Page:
What I’m reading: David Lowe, author on climate change

She is a killer by Kirsten McDougal

This novel by New Zealand writer Kirsten McDougal takes the reader into a dystopian world damaged by climate change and in the near future Aotearoa invaded by wealthy immigrants, the “Wealthugees”.

Alice fights for existence struggling with sky-high prices, a mundane job, a mother she communicates with in Morse code, and two friends, one imaginary and the other seemingly perverted by the Wealthugees.

READ MORE:
* She’s a Killer by Kirsten McDougall
* The Alarmist: the 50-year struggle of climatologist Dave Lowe
* The Testaments author Margaret Atwood: “People my age don’t win awards”

The novel is gripping with its excursions into the mind of a troubled genius and the chilling prediction of likely competition between people in a country starting to be ravaged by climate change.

It’s both disturbing and entertaining and, in a critical decade where carbon emissions must be reduced and the world depends on the outcome of COP26, must read.

Klara and the sun by Kazuo Ishiguro

Klara is an artificial friend created to observe the behavior of humans. She is sold to a mother who wants Klara to be a close and empathetic companion for her sick teenage daughter.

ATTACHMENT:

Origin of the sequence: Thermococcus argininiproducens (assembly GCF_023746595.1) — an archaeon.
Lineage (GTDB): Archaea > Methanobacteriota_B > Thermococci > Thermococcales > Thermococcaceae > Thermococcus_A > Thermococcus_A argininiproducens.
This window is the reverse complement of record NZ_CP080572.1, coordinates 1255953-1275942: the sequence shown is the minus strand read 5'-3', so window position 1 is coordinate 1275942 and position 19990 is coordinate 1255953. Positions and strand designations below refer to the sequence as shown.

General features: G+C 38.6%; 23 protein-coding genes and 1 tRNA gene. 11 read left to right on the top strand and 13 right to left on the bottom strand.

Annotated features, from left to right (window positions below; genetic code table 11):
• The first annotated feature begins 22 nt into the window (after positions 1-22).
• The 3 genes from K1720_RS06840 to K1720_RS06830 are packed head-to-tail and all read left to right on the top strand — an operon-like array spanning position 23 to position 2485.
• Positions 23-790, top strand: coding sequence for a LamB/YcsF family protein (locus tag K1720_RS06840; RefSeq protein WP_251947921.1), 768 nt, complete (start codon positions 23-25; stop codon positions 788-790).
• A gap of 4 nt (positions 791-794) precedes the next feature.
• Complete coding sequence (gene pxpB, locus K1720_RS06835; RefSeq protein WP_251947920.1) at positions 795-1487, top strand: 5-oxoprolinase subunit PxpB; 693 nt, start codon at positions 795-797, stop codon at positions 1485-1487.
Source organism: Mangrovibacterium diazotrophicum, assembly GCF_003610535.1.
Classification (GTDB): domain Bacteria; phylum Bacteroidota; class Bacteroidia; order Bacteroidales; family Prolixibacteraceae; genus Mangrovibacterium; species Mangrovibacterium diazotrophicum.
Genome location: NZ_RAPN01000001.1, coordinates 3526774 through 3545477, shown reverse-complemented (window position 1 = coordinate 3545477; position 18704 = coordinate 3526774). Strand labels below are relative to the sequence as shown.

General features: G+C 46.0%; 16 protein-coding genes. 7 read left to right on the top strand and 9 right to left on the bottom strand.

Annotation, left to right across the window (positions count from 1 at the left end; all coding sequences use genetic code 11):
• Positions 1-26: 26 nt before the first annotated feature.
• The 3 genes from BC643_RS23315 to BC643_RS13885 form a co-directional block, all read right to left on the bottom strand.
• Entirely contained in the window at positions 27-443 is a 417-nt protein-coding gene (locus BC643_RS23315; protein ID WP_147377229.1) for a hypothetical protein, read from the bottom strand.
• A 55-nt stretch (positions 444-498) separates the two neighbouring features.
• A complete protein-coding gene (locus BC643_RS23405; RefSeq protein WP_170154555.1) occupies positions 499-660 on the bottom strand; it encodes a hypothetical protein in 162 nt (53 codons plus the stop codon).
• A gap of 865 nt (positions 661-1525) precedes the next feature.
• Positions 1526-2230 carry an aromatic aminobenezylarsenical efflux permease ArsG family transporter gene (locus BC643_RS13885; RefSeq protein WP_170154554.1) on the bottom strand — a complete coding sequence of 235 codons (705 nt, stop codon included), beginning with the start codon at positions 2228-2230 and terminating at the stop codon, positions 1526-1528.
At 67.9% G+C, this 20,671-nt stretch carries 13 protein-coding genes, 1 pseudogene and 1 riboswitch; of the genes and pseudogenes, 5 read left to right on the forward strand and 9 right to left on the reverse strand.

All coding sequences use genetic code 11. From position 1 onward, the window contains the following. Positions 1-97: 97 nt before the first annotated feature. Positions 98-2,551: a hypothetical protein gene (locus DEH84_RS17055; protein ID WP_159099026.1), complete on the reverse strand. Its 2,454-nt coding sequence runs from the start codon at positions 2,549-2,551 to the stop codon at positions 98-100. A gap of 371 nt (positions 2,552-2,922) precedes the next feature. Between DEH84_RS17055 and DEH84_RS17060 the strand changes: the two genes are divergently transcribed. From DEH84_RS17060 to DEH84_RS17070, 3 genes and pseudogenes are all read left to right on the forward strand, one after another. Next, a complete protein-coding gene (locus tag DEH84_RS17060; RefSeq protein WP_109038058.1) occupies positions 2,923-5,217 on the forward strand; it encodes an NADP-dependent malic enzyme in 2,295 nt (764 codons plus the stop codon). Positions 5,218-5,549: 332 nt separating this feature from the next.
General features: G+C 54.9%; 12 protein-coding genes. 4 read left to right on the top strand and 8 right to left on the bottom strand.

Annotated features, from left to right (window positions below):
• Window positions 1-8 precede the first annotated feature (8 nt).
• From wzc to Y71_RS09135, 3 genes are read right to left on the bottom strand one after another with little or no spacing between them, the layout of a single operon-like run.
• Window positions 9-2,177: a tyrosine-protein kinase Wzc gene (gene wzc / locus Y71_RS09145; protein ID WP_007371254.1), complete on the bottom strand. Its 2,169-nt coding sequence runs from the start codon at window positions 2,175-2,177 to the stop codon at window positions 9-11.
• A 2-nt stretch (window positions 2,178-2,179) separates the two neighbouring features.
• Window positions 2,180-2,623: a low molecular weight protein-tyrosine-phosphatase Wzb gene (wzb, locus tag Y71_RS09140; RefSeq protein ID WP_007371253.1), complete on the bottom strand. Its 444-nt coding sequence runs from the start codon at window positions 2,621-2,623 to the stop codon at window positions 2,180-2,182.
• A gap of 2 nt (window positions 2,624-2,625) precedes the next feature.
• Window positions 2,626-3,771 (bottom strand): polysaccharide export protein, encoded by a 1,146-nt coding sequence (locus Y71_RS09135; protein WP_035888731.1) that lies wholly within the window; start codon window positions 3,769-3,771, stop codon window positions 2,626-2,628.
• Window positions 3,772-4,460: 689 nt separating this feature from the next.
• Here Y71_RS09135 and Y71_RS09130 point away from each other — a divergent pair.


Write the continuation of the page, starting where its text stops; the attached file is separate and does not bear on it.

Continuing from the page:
Ishiguro’s novel, winner of the Nobel Prize for Literature, is brilliant with his ideas about different types of love, loyalty and prejudice.

It’s written in a deceptively simple style that leaves you thinking about aspects of the story long after you’ve finished the book – I’ve learned a lot about my own preconceptions while reading it.

Wills by Margaret Atwood

It has been over 35 years since Atwood’s novel The Handmaid’s Tale shocked the world with his vision of Gilead, a brutal theocracy ruled in a future United States where male religious leaders control life and death and, due to climate change and pollution, virtually all women are barren.

Wills told through the voices of two teenage girls and an older woman, an “aunt” of Gilead, act as a kind of antidote to The Handmaid’s Tale negotiate dark secrets and desperation to a startling end.

I really enjoyed the book – it’s a page turner and definitely worth reading.

Dave Lowe is the author of TThe Alarmist: Fifty Years of Measuring Climate Change, published by Victoria University Press, May 13, 2021. He received the Wellingtonian of the Year Environment Award in early 2021.

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